In a few weeks time I will be travelling to Finland and staying in Lahti in the Lakeland area. After I’ve finished the triathlon I’m there to do I’ll have a chance to explore a bit of the area by taking a boat trip. Taking photographs while afloat isn’t something I get a chance to do on a regular basis.

  • Is there a job you could take that would give you access to a certain kind of subject that you wouldn’t otherwise have access to?

At work our communications department make use of photographers for some publicity work. Changing role and taking on one in that area would provide me with access to aircraft, ships and other vehicles, at various stages of development, that I wouldn’t normally have access to.

101 Days

For the final post utilising the techniques in exercise 5.2 and 5.3 I’m using a final series of photos from when Rhys was in hospital.

At the time we were going into hospital, I’d come across a photography challenge called 101 Days. The idea behind the challenge was to take a single photograph each day that summed up how that day went. With nothing better to do we settled down to take at least one photo from when we started our stay. There were a few days that we didn’t manage to take a photograph for one reason or another, but we managed to capture something for the majority of them.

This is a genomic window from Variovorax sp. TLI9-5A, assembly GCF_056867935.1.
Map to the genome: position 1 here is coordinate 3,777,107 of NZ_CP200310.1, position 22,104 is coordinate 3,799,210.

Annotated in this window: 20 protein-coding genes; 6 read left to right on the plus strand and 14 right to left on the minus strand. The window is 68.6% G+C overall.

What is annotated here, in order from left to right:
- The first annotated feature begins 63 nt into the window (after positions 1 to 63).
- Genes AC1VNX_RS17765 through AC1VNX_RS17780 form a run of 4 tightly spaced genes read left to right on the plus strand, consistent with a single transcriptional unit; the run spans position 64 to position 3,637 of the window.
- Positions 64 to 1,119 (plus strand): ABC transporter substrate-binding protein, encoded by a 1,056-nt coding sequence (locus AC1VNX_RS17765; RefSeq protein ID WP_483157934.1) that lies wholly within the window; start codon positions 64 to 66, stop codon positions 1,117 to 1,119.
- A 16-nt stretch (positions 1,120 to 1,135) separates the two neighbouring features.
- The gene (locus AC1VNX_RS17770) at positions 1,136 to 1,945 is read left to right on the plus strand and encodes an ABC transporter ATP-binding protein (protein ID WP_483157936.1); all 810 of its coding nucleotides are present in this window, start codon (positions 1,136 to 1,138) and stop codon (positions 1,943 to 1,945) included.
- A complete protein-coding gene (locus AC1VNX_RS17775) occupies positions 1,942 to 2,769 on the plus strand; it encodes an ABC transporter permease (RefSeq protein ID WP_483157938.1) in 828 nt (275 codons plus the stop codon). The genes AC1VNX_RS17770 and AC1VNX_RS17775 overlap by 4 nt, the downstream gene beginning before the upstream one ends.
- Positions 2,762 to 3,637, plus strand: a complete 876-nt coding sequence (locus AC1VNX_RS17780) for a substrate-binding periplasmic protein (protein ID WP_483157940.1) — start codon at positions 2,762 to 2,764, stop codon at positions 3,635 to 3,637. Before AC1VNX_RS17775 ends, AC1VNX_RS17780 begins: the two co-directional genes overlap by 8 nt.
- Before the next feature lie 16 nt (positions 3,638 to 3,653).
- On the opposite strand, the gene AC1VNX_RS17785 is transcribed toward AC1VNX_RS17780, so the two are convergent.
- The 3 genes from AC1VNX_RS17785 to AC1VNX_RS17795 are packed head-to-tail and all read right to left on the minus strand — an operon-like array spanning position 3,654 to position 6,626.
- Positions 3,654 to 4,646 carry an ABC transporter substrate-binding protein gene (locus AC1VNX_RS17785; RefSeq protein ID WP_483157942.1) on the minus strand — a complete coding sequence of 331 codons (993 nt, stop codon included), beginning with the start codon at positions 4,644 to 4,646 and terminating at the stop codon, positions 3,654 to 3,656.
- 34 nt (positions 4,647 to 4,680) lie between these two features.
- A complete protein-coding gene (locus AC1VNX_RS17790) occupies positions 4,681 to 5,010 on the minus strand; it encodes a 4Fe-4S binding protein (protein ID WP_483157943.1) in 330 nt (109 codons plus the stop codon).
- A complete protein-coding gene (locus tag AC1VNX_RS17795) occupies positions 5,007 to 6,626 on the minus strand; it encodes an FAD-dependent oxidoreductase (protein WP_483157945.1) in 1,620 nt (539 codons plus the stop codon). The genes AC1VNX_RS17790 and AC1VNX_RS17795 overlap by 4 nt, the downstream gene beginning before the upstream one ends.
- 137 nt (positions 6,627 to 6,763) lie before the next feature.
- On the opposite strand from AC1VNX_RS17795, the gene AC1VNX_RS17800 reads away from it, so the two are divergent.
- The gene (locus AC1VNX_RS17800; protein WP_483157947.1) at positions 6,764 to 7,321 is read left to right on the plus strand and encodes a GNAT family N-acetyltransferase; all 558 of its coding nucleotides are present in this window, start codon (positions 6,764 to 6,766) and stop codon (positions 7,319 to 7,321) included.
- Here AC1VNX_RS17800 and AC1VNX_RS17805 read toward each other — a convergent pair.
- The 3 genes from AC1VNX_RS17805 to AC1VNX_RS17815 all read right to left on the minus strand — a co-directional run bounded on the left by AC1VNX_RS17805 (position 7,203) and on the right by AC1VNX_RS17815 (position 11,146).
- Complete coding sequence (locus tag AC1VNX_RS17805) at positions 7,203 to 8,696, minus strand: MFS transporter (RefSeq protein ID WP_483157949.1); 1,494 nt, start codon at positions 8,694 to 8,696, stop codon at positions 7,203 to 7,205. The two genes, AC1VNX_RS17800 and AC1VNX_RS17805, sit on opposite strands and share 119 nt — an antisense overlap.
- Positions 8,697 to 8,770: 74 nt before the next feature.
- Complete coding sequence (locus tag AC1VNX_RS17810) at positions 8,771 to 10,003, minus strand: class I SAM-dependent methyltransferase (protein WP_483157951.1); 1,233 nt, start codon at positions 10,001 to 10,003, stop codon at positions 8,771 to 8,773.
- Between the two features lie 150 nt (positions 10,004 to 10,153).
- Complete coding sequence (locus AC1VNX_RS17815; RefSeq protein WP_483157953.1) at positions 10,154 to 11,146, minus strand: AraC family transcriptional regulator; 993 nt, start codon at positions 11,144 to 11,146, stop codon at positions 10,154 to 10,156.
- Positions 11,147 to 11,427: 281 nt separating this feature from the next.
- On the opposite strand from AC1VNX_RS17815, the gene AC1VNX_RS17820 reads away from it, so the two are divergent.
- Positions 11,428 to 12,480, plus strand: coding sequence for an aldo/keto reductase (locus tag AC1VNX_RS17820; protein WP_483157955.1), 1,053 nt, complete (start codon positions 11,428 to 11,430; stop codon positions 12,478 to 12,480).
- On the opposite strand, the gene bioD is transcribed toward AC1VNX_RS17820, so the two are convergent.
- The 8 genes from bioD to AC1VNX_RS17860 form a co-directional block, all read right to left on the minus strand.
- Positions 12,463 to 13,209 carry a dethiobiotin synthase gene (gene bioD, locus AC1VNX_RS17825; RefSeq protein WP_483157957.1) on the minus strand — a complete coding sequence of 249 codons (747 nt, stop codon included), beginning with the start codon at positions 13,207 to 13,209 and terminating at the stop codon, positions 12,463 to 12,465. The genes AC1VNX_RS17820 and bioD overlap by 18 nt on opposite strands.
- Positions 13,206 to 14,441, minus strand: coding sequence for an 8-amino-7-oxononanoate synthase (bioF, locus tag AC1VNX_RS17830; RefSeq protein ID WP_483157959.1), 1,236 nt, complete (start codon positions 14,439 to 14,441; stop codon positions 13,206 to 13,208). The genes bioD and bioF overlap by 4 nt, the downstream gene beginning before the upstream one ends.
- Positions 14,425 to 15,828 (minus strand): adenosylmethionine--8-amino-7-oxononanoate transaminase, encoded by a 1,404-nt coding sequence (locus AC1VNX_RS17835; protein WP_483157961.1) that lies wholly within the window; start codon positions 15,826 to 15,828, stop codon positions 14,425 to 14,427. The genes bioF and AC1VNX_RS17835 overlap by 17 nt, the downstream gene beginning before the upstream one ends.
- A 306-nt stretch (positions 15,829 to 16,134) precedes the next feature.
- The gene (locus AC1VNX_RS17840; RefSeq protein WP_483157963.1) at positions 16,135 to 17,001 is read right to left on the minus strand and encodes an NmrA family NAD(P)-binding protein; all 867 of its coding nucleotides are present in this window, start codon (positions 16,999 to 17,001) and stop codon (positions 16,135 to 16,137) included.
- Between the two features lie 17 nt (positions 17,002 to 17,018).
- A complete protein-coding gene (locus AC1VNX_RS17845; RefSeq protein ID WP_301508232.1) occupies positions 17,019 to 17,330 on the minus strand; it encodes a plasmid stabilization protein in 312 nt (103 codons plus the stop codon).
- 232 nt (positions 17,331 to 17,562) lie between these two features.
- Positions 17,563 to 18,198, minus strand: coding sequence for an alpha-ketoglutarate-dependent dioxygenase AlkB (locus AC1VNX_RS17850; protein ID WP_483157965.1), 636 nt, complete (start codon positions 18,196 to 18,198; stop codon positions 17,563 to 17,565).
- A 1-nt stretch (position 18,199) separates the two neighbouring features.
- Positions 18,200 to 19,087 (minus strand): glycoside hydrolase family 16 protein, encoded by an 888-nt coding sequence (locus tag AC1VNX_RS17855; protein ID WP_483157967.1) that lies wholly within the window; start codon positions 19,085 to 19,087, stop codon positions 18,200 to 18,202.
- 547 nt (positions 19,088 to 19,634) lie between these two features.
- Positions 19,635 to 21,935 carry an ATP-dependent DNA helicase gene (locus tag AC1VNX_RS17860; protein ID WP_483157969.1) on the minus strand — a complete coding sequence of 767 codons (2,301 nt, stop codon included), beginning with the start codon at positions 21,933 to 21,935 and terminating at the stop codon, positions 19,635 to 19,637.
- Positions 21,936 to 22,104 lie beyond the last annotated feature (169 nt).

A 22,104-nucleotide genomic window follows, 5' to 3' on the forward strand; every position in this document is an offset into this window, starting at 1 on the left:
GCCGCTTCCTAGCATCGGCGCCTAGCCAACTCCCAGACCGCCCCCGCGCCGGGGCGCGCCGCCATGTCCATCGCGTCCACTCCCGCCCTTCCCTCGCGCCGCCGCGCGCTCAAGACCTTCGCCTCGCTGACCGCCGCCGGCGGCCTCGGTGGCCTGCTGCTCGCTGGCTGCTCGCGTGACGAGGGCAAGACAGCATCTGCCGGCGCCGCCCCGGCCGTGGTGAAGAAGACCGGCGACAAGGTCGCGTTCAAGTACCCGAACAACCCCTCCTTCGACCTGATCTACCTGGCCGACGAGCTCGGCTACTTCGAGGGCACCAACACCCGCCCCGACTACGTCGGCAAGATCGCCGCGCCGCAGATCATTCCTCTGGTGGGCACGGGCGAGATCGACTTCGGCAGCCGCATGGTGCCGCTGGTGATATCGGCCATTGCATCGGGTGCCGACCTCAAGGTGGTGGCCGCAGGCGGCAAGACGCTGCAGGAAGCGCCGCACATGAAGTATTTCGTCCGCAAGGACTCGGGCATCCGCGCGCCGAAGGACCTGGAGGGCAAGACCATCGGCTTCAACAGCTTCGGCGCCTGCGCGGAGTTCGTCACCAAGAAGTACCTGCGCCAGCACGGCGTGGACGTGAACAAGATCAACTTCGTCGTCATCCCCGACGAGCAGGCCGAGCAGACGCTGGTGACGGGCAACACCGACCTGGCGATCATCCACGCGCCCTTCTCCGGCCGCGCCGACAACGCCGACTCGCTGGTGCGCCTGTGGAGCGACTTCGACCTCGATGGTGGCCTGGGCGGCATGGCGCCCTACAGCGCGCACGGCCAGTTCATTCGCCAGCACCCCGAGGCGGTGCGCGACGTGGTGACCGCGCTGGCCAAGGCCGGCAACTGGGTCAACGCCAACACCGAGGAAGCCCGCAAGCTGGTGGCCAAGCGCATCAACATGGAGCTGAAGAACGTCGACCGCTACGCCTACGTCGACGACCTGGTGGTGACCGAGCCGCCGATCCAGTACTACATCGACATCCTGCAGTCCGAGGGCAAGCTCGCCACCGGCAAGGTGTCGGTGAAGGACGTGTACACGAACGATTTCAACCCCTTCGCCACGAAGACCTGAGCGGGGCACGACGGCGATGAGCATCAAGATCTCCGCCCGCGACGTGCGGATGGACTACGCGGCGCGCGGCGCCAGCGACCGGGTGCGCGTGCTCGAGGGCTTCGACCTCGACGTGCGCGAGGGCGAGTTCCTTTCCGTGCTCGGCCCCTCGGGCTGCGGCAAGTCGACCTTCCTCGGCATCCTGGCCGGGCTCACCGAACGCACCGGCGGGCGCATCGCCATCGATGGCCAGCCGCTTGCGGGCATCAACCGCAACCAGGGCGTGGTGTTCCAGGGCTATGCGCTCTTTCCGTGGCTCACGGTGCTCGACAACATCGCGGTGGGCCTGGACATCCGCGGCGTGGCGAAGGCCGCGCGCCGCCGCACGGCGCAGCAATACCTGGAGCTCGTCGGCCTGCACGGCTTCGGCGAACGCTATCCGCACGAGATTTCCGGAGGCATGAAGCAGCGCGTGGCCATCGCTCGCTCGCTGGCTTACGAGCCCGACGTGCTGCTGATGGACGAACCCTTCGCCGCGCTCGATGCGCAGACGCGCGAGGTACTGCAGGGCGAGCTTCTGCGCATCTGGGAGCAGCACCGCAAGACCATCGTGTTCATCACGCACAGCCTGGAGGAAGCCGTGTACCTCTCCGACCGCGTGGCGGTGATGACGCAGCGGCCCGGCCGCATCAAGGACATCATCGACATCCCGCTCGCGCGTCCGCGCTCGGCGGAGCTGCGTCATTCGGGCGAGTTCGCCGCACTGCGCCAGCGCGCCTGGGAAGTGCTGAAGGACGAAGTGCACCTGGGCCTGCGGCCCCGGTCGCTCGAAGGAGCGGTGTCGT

One of the restrictions on bone marrow transplant patients back in 2008 were that you could only have four named visitors while you were in hospital. We chose Tracey, her Mum, my Mum and myself. Of course Rhys being Rhys, he managed to get an extra few visitors. Tracey’s aunt was one of the hospital friends and so could pop in and see him when the rota scheduled her to be on. In addition to her, Rhys also had visits from a couple of the nurses that looked after him in Yeovil, when they happened to be in the area. The hospital school teacher, chaplain, play specialist and a music therapist also visited. Some days it was like Picadilly Circus in his room.